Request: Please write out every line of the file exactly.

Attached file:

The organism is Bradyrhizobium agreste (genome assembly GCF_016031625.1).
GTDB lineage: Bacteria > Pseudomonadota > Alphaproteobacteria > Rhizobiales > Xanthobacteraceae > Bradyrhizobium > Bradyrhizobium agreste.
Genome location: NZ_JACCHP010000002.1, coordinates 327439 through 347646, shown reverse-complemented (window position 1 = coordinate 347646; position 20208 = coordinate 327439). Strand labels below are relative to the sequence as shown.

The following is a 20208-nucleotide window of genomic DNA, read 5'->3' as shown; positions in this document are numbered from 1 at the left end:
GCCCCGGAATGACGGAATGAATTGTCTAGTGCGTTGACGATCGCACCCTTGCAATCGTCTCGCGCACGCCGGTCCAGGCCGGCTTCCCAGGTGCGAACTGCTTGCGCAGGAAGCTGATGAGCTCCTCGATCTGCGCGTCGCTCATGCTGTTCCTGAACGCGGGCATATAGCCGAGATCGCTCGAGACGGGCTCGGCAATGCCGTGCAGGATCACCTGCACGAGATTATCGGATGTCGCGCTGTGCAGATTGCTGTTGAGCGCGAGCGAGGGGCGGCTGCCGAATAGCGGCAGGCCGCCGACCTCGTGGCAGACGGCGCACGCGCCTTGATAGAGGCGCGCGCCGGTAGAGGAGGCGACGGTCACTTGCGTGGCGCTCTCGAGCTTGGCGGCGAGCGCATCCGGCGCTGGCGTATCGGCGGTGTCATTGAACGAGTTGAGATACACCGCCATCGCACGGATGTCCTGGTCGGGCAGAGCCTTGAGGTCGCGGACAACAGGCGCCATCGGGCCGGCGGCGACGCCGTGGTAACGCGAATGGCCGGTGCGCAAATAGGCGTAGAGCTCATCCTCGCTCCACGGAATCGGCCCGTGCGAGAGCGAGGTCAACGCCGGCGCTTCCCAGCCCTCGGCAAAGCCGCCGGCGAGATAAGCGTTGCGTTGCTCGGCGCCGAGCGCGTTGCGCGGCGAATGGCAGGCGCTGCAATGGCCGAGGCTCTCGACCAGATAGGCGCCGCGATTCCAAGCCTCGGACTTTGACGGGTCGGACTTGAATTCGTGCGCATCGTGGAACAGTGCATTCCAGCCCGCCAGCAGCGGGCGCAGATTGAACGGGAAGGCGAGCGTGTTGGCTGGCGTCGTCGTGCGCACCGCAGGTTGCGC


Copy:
The organism is Bradyrhizobium agreste (genome assembly GCF_016031625.1).
GTDB lineage: Bacteria > Pseudomonadota > Alphaproteobacteria > Rhizobiales > Xanthobacteraceae > Bradyrhizobium > Bradyrhizobium agreste.
Genome location: NZ_JACCHP010000002.1, coordinates 327439 through 347646, shown reverse-complemented (window position 1 = coordinate 347646; position 20208 = coordinate 327439). Strand labels below are relative to the sequence as shown.

The following is a 20208-nucleotide window of genomic DNA, read 5'->3' as shown; positions in this document are numbered from 1 at the left end:
GCCCCGGAATGACGGAATGAATTGTCTAGTGCGTTGACGATCGCACCCTTGCAATCGTCTCGCGCACGCCGGTCCAGGCCGGCTTCCCAGGTGCGAACTGCTTGCGCAGGAAGCTGATGAGCTCCTCGATCTGCGCGTCGCTCATGCTGTTCCTGAACGCGGGCATATAGCCGAGATCGCTCGAGACGGGCTCGGCAATGCCGTGCAGGATCACCTGCACGAGATTATCGGATGTCGCGCTGTGCAGATTGCTGTTGAGCGCGAGCGAGGGGCGGCTGCCGAATAGCGGCAGGCCGCCGACCTCGTGGCAGACGGCGCACGCGCCTTGATAGAGGCGCGCGCCGGTAGAGGAGGCGACGGTCACTTGCGTGGCGCTCTCGAGCTTGGCGGCGAGCGCATCCGGCGCTGGCGTATCGGCGGTGTCATTGAACGAGTTGAGATACACCGCCATCGCACGGATGTCCTGGTCGGGCAGAGCCTTGAGGTCGCGGACAACAGGCGCCATCGGGCCGGCGGCGACGCCGTGGTAACGCGAATGGCCGGTGCGCAAATAGGCGTAGAGCTCATCCTCGCTCCACGGAATCGGCCCGTGCGAGAGCGAGGTCAACGCCGGCGCTTCCCAGCCCTCGGCAAAGCCGCCGGCGAGATAAGCGTTGCGTTGCTCGGCGCCGAGCGCGTTGCGCGGCGAATGGCAGGCGCTGCAATGGCCGAGGCTCTCGACCAGATAGGCGCCGCGATTCCAAGCCTCGGACTTTGACGGGTCGGACTTGAATTCGTGCGCATCGTGGAACAGTGCATTCCAGCCCGCCAGCAGCGGGCGCAGATTGAACGGGAAGGCGAGCGTGTTGGCTGGCGTCGTCGTGCGCACCGCAGGTTGCGC